#44  
Old 11-11-2019, 06:10 AM
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Quote:
Originally Posted by OrangeBlossomBaby View Post
Liberal arts degrees were hugely popular in the 1960's, 1970's, and 1980's. Political science was also very popular.

College tuition in the 1960's was usually less than $2000 per year. 4 years at Harvard was less than $35,000 total, including room and board for the first two years. Now it's around $130,000 PER YEAR. The cost of education has gone up MUCH higher than the salaries people expect to get as a result of that education. And much higher than the overall rate of inflation.

That is why student loans are being defaulted. Older people are remembering how easy it was for them to get their own loans and pay them back, and not noticing how expensive it is for kids to get the same education now. "Back in my day" is obsolete, and irrelevant.



If they are smart enough to go to Harvard (whatever that is), they should understand the value of the investment they are making and the realistic ROI. "If I'm going to invest XX, how much more will I earn and how long will it take to pay it back.......taking into consideration economic impacts??"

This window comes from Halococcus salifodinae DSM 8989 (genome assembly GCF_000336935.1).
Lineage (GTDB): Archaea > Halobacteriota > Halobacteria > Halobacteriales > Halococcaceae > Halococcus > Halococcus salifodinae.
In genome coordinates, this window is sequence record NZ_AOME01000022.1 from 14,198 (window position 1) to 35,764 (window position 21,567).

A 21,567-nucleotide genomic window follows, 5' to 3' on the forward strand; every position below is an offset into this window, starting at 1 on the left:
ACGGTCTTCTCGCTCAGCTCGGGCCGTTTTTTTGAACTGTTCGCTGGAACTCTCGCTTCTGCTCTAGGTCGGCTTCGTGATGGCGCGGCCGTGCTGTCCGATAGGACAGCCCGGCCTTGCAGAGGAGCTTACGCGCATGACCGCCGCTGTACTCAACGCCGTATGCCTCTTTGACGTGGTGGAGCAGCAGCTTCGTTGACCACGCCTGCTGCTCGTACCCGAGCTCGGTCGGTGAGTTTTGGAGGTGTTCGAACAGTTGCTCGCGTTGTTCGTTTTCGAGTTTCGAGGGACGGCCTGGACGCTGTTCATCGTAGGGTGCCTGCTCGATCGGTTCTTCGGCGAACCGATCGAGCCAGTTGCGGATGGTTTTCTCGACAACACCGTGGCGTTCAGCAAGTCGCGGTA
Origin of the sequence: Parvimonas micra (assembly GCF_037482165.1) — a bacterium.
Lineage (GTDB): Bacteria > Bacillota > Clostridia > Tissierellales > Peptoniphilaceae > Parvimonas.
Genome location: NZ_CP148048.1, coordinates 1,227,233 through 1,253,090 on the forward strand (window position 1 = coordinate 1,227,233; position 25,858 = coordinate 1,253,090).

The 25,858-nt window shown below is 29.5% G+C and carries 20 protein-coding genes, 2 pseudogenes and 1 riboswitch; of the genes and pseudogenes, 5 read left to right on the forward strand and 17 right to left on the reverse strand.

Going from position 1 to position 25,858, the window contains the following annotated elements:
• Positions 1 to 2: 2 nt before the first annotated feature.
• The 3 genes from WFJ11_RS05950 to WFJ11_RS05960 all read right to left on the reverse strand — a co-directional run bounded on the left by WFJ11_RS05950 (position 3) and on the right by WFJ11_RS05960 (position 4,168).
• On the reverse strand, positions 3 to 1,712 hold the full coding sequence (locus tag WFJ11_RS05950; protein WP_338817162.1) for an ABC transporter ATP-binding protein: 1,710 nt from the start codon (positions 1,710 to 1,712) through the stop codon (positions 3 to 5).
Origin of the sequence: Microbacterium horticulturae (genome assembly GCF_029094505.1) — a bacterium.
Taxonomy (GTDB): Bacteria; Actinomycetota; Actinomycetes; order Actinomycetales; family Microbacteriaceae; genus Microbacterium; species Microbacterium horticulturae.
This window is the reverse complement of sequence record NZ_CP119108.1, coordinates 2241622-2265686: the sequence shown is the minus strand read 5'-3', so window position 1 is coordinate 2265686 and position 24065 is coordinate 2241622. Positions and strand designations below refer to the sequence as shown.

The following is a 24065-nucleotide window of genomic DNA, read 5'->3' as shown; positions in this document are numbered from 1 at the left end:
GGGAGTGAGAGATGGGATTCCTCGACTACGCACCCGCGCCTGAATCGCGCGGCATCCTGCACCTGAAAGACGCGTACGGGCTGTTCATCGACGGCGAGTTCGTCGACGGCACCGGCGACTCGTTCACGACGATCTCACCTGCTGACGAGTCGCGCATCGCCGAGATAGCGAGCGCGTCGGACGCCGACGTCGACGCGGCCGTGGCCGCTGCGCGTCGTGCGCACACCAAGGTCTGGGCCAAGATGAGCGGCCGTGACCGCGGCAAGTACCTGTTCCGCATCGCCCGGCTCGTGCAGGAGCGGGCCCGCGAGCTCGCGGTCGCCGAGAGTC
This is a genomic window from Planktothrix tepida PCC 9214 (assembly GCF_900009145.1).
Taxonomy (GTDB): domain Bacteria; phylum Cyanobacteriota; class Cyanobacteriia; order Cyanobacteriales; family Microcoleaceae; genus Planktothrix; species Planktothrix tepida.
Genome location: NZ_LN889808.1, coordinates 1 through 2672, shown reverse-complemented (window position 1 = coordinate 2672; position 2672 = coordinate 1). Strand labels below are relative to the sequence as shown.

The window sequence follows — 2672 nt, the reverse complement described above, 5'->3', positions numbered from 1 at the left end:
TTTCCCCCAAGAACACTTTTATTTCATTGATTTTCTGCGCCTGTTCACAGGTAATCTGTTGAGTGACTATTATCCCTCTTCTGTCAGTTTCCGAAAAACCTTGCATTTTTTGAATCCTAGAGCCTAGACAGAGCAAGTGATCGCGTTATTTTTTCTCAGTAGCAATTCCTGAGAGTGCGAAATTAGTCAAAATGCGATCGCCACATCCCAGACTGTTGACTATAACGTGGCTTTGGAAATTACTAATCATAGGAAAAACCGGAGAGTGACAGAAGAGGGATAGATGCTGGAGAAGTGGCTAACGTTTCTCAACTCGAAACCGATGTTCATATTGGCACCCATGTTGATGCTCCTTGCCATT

"Harvard" educations ain't what they use to be in today's market.
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  #45  
Old 11-11-2019, 09:04 AM
Love2Swim Love2Swim is offline
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Our son and his wife each have over $200,000 in student loans, and they didn't attend fancy ivy league schools. College is way more expensive now than it was when we were students, and these young kids have been victims of predatory lenders who charged exorbitant interest rates. Our son has been paying for at least 7 years, and has not yet started paying off the principal. I personally think there should have been more government oversight of the loan process, so the financial institutions were not taking advantage of the kids. As someone else mentioned, college is now the norm. When we were younger you could skip college and be assured of a good job. Not so much anymore unless you have the skills to get into a trade, which not everyone does. I'd like to see kids being given the opportunity to attend state universities/colleges for free for two years, the same way the government sponsors free high school education. I think our society has evolved to the point where that is needed. Any college education after that would be up to the individuals. As far as dealing with the existing debt, perhaps a scheduled forgiveness program if they serve a certain amount of time in certain volunteer/government sponsored programs like teaching in problems school districts for example.